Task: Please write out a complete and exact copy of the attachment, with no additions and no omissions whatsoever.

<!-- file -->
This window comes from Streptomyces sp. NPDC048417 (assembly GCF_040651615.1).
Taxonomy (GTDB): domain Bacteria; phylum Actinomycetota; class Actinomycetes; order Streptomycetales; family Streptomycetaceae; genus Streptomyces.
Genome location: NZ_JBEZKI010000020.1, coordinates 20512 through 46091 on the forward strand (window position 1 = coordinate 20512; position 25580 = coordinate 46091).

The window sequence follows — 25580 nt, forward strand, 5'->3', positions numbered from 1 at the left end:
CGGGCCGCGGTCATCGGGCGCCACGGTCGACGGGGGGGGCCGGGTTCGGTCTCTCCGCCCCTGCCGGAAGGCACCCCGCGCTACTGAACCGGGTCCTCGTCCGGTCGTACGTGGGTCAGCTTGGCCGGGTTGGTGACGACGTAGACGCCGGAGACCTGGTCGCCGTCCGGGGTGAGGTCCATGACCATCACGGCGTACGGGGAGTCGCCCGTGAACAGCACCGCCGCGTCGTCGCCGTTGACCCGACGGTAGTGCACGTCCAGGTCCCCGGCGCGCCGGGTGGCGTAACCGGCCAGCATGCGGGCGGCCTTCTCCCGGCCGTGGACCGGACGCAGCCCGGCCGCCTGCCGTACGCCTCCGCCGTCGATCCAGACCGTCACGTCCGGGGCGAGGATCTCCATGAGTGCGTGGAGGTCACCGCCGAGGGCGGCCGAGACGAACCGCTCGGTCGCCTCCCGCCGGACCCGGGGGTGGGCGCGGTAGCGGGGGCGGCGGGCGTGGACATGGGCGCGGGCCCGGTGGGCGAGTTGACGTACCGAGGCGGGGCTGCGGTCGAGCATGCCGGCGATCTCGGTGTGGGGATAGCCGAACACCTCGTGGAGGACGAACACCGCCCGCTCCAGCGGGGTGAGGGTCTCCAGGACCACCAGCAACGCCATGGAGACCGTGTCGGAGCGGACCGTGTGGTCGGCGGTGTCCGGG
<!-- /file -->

This window comes from Streptomyces sp. NPDC048417 (assembly GCF_040651615.1).
Taxonomy (GTDB): domain Bacteria; phylum Actinomycetota; class Actinomycetes; order Streptomycetales; family Streptomycetaceae; genus Streptomyces.
Genome location: NZ_JBEZKI010000020.1, coordinates 20512 through 46091 on the forward strand (window position 1 = coordinate 20512; position 25580 = coordinate 46091).

The window sequence follows — 25580 nt, forward strand, 5'->3', positions numbered from 1 at the left end:
CGGGCCGCGGTCATCGGGCGCCACGGTCGACGGGGGGGGCCGGGTTCGGTCTCTCCGCCCCTGCCGGAAGGCACCCCGCGCTACTGAACCGGGTCCTCGTCCGGTCGTACGTGGGTCAGCTTGGCCGGGTTGGTGACGACGTAGACGCCGGAGACCTGGTCGCCGTCCGGGGTGAGGTCCATGACCATCACGGCGTACGGGGAGTCGCCCGTGAACAGCACCGCCGCGTCGTCGCCGTTGACCCGACGGTAGTGCACGTCCAGGTCCCCGGCGCGCCGGGTGGCGTAACCGGCCAGCATGCGGGCGGCCTTCTCCCGGCCGTGGACCGGACGCAGCCCGGCCGCCTGCCGTACGCCTCCGCCGTCGATCCAGACCGTCACGTCCGGGGCGAGGATCTCCATGAGTGCGTGGAGGTCACCGCCGAGGGCGGCCGAGACGAACCGCTCGGTCGCCTCCCGCCGGACCCGGGGGTGGGCGCGGTAGCGGGGGCGGCGGGCGTGGACATGGGCGCGGGCCCGGTGGGCGAGTTGACGTACCGAGGCGGGGCTGCGGTCGAGCATGCCGGCGATCTCGGTGTGGGGATAGCCGAACACCTCGTGGAGGACGAACACCGCCCGCTCCAGCGGGGTGAGGGTCTCCAGGACCACCAGCAACGCCATGGAGACCGTGTCGGAGCGGACCGTGTGGTCGGCGGTGTCCGGG